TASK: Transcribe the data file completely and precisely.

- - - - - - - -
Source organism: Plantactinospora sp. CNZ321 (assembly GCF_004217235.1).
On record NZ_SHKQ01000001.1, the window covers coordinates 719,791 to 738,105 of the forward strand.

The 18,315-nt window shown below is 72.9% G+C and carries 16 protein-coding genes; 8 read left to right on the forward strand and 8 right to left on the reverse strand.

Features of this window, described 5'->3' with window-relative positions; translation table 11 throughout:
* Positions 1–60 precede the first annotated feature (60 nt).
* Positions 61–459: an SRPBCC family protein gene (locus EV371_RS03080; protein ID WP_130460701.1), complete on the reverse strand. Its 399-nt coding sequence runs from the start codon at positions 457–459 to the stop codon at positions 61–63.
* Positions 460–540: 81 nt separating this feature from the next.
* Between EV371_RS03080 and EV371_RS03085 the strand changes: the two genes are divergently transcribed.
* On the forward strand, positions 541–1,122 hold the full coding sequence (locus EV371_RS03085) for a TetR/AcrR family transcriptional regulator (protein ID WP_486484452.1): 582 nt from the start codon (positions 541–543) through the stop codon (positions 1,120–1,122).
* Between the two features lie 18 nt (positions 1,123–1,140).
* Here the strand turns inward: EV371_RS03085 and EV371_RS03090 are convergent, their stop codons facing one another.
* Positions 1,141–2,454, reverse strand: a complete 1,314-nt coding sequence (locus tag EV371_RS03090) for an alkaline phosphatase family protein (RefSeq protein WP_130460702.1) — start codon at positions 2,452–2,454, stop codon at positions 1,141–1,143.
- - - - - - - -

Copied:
Source organism: Plantactinospora sp. CNZ321 (assembly GCF_004217235.1).
On record NZ_SHKQ01000001.1, the window covers coordinates 719,791 to 738,105 of the forward strand.

The 18,315-nt window shown below is 72.9% G+C and carries 16 protein-coding genes; 8 read left to right on the forward strand and 8 right to left on the reverse strand.

Features of this window, described 5'->3' with window-relative positions; translation table 11 throughout:
* Positions 1–60 precede the first annotated feature (60 nt).
* Positions 61–459: an SRPBCC family protein gene (locus EV371_RS03080; protein ID WP_130460701.1), complete on the reverse strand. Its 399-nt coding sequence runs from the start codon at positions 457–459 to the stop codon at positions 61–63.
* Positions 460–540: 81 nt separating this feature from the next.
* Between EV371_RS03080 and EV371_RS03085 the strand changes: the two genes are divergently transcribed.
* On the forward strand, positions 541–1,122 hold the full coding sequence (locus EV371_RS03085) for a TetR/AcrR family transcriptional regulator (protein ID WP_486484452.1): 582 nt from the start codon (positions 541–543) through the stop codon (positions 1,120–1,122).
* Between the two features lie 18 nt (positions 1,123–1,140).
* Here the strand turns inward: EV371_RS03085 and EV371_RS03090 are convergent, their stop codons facing one another.
* Positions 1,141–2,454, reverse strand: a complete 1,314-nt coding sequence (locus tag EV371_RS03090) for an alkaline phosphatase family protein (RefSeq protein WP_130460702.1) — start codon at positions 2,452–2,454, stop codon at positions 1,141–1,143.